In the context of DNS and websites, “cisco.com” and “www.cisco.com” are both domain names, but they have slightly different uses.
cisco.com: This is the root or apex domain, often called the “naked” or “bare” domain. It is the most general address for the organization online. Typically, the root domain points to the organization’s main web server, but it can also be configured to redirect users to specific subdomains, like www.
www.cisco.com: This is a specific subdomain of cisco.com. In this case, “www” is the subdomain. Traditionally, the “www” subdomain has been used to indicate that a domain name is part of the World Wide Web, and it often points to the organization’s main website.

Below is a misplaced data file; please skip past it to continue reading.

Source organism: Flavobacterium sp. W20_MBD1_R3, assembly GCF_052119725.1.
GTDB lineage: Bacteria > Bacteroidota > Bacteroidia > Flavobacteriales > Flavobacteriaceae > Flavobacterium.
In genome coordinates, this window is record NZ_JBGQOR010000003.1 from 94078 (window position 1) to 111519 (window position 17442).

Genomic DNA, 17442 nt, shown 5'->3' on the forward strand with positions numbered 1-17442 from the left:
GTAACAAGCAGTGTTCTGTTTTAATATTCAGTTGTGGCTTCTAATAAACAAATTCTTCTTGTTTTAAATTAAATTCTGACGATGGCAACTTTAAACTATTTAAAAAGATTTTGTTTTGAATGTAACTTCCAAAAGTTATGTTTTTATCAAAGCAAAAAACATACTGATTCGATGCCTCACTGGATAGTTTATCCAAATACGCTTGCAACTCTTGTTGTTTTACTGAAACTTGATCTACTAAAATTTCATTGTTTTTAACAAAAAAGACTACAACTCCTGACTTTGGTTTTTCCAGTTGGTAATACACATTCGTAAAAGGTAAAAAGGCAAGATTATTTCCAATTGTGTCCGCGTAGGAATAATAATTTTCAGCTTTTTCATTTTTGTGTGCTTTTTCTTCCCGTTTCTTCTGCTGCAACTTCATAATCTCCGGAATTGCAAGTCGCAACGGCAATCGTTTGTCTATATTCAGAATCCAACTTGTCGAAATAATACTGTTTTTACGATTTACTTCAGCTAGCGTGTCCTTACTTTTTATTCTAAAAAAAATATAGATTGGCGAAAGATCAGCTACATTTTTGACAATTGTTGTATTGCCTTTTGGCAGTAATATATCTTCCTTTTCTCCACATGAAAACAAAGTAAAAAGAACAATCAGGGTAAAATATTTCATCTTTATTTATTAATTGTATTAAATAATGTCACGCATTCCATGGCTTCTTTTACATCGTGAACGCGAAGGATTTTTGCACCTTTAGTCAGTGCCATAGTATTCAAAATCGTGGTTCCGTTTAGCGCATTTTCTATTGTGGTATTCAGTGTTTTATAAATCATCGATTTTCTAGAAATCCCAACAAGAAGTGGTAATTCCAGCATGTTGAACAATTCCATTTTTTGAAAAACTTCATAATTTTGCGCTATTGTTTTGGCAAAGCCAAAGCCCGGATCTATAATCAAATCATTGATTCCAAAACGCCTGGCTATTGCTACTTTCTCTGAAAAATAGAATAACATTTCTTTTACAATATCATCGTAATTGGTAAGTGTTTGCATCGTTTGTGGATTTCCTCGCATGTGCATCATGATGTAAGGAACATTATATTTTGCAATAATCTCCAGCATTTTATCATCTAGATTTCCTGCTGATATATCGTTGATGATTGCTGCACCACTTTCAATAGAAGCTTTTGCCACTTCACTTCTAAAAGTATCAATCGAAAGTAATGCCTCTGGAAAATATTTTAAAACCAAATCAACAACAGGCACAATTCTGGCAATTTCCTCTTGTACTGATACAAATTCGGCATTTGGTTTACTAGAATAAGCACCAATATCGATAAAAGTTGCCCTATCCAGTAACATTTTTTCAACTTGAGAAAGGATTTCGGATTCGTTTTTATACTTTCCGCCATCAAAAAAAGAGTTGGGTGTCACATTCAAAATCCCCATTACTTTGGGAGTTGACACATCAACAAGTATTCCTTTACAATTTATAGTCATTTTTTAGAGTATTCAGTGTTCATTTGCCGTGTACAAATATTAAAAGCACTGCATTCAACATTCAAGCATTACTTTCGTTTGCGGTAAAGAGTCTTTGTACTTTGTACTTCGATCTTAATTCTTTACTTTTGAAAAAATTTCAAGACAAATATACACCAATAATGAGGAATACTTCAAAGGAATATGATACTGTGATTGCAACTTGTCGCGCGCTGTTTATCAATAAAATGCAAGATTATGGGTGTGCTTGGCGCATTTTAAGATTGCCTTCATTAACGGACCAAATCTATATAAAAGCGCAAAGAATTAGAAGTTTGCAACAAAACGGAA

However, how these two addresses behave can depend on how Cisco has configured their DNS records. For example, they might have set up their DNS so that both “cisco.com” and “www.cisco.com” point to the same website, or they could point to different web servers.
It’s also worth noting that some organizations choose to redirect their root domain to the “www” subdomain. For example, if you enter “cisco.com” into your web browser, it might automatically redirect you to “www.cisco.com“. This is done for various reasons, including load balancing and cookie management.
Additionally, each of these domain names can have different DNS records associated with them. For instance, “cisco.com” might have MX records (for email servers) associated with it, while “www.cisco.com” might only have an A record (for the website’s IP address).
In summary, while “cisco.com” and “www.cisco.com” might often lead you to the same place, they are technically different domain names that can be configured to behave differently.